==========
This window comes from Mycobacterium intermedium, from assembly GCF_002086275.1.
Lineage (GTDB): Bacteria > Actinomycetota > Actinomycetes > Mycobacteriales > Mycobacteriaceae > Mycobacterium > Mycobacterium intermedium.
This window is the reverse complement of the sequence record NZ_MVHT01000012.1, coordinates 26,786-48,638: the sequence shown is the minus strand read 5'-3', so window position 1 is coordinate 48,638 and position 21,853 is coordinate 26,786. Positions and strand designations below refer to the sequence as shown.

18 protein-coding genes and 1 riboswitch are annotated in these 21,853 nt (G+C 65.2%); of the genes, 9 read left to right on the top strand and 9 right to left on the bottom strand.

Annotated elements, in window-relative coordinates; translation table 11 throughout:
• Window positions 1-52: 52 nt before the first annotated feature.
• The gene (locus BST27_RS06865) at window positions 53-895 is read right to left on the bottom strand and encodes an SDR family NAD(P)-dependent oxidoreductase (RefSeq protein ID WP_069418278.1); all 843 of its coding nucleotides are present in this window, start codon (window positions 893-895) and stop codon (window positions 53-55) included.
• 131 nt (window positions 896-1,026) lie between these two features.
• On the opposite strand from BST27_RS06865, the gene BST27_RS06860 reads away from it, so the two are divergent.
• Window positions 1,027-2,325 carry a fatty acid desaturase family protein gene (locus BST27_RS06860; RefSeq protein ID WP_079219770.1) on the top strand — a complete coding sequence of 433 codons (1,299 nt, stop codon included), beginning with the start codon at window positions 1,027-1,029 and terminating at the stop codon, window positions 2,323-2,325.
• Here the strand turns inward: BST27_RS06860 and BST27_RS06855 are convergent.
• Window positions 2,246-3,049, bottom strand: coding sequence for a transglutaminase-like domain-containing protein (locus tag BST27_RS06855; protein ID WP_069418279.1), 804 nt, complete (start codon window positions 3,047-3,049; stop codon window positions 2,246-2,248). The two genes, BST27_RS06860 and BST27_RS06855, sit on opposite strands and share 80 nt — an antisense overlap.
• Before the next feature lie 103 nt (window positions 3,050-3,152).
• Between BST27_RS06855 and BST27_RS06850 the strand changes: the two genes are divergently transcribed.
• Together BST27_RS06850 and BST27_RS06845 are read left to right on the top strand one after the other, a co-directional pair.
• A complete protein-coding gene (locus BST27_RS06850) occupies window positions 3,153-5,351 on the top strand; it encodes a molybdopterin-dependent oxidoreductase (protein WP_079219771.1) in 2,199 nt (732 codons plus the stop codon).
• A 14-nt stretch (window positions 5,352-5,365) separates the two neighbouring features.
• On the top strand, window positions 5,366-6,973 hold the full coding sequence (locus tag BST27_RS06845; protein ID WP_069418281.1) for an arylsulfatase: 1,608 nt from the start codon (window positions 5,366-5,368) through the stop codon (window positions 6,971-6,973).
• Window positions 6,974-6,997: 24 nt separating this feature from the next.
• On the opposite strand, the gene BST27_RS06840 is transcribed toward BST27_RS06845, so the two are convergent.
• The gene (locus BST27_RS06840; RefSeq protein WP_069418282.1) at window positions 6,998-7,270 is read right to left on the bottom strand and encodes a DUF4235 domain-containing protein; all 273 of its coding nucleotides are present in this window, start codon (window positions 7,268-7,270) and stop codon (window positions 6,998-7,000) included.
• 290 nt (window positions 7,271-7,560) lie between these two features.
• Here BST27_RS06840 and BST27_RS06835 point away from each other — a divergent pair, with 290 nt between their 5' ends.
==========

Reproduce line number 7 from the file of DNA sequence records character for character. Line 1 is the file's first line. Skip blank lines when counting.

• The gene (locus BST27_RS06865) at window positions 53-895 is read right to left on the bottom strand and encodes an SDR family NAD(P)-dependent oxidoreductase (RefSeq protein ID WP_069418278.1); all 843 of its coding nucleotides are present in this window, start codon (window positions 893-895) and stop codon (window positions 53-55) included.